As a result, “there are a number of unknowns right now that will take some work and some time to bring to a conclusion,” Sylvia Davis, legal counsel for the Ontario Ministry of the Environment and Climate Change, wrote in an email to the parties to the hearing.
Bats are in double trouble: Bat species that migrate long distances are being killed in wind turbines, while White-nose syndrome is devastating bat species that migrate shorter distances. Meanwhile, homeowners routinely kill bats when they find them in their houses. But we need bats (just not in our attics!), so safe and humane removal can be done via a “bat exclusion.” That’s the focus of the Halloween installment of WEMU’s “The Green Room”.
Barbara Lucas: I’m at the 13th Annual Great Lakes Bat Festival at Washtenaw Community College. Attending is the Kimball family of Chelsea. They recently moved into an old farmhouse which they share with a small colony of Big Brown bats. Here’s Gabe Kimball, on why he likes them:
Gabe: For one, they are so cool to look at! Also we have a lot a lot less mosquitoes than in the city even. We call it farm TV when we watch the bats leave.
Lucas: Also at the festival is Rob Mies, Executive Director of the Organization for Bat Conservation. He offers to teach the Kimballs the key steps to a bat exclusion, evicting bats without killing them. On the way to the Kimball farmhouse, he tells me why we should fear a world without bats.
Wind turbines have killed more birds of prey in Scotland so far this year than deliberate poisoning or shooting, a government report has revealed.
Four raptors were confirmed killed by the devices between January and June this year and a fifth bird – a golden eagle – was electrocuted by a power line.
Just two birds were confirmed to have been poisoned or shot over the same period.
The figures were revealed by in an interim report published by the Scottish Government-funded Wildlife Incident Investigation Scheme.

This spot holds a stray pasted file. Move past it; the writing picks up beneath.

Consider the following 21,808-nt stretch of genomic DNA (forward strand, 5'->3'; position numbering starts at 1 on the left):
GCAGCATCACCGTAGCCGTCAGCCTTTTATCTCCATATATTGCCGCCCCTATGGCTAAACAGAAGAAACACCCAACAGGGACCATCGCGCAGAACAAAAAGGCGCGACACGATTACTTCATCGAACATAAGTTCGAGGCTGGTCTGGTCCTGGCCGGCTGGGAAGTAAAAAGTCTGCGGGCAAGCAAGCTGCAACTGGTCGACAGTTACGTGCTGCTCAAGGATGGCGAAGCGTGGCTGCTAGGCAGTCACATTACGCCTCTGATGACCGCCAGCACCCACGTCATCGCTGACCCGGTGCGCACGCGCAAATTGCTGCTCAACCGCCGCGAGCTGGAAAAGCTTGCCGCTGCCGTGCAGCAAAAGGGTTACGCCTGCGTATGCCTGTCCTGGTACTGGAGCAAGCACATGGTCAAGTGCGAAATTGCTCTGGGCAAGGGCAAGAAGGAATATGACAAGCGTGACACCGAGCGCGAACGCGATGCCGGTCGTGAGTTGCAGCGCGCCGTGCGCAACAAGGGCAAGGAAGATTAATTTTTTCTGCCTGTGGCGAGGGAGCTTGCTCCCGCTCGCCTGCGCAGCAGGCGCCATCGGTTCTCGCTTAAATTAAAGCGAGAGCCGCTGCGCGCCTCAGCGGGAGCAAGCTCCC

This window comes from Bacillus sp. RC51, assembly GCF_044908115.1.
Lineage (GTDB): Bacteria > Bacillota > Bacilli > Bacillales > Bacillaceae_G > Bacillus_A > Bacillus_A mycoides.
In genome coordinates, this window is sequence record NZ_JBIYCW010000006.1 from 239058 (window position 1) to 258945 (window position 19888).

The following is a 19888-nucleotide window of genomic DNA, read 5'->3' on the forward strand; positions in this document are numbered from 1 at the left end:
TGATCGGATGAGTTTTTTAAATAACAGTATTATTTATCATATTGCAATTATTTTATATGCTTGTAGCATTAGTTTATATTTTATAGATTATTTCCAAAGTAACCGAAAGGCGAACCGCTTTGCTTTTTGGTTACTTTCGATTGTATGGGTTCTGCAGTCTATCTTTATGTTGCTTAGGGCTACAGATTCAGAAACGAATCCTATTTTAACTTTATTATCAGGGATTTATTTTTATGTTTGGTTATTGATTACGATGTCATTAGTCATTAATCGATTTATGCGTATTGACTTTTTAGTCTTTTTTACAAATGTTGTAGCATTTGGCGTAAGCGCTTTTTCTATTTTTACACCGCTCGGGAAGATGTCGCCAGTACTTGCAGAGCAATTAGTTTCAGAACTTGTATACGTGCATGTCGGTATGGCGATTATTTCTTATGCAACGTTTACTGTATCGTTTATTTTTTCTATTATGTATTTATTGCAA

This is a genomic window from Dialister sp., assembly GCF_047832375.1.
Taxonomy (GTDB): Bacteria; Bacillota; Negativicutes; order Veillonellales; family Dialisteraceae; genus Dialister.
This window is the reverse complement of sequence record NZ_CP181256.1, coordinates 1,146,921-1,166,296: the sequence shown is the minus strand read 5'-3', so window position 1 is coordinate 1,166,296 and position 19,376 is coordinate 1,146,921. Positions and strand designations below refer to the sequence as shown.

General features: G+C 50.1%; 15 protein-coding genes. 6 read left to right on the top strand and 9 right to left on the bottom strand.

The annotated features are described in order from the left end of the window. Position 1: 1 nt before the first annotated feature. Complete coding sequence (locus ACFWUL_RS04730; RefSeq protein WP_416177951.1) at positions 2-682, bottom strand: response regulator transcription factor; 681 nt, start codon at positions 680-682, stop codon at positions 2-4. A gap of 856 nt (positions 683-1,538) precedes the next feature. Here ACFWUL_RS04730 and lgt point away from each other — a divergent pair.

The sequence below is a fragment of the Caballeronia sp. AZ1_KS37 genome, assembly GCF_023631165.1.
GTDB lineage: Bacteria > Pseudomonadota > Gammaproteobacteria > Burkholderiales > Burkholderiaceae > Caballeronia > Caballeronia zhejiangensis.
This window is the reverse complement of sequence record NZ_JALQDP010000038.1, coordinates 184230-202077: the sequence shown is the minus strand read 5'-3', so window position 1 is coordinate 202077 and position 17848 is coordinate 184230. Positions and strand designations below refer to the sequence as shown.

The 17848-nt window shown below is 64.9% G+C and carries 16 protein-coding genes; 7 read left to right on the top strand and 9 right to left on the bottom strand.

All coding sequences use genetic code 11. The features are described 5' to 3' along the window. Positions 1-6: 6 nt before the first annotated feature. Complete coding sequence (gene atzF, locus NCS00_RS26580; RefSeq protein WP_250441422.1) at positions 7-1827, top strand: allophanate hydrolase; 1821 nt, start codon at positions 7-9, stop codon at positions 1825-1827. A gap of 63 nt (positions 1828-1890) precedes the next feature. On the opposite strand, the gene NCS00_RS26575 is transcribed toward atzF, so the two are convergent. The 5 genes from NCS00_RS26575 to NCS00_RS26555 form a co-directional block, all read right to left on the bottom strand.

The natives are restless, and their ire is directed against an intruder armed with taxpayer subsidies and intent on destroying as much scenic beauty and wildlife as it can get away with.
Across the country, giant wind farms, among the ghastliest monstrosities ever devised by man, are scarring the countryside in the name of providing renewable energy. But as the toll of slaughtered birds and bats mounts, people are fighting back. Here’s an update:
Minnesota: Not even the heft of Texas billionaire T. Boone Pickens could overcome the resistance of conservationists and ordinary citizens to the construction of a 48-turbine wind farm near Red Wing, 25 miles southeast of Minneapolis/St. Paul. The proposed wind facility would be located on the Mississippi River Flyway, which is prime habitat for bald eagles and a variety of other birds as well as bats.
A PLANNED wind farm could kill golden eagles in the blades of its 24 turbines, environmentalists have warned.
Black throated, great northern and red throated divers, dotterels, white-tailed eagles and hen harriers are also threatened by the scheme planned for an area between Loch Rannoch and Loch Ericht, one of Scotland’s last wildernesses, experts said.
Ospreys, which nest in forestry to the west and fly over the area to fish in lochs Ericht and Mheugaidh, could be killed too.
The developer Netherlands-based Eventus BV, has insisted the scheme can fit into the landscape. But Scottish Natural Heritage said the Talladh-a-Bheithe wind farm would have a damaging effect on birds and mammals, including bats and otters.
Hundreds of residents, businesses and landscape protection organisations also oppose the scheme, including the Mountaineering Council of Scotland (MCofS), the John Muir Trust and the Keep Rannoch Wild campaign.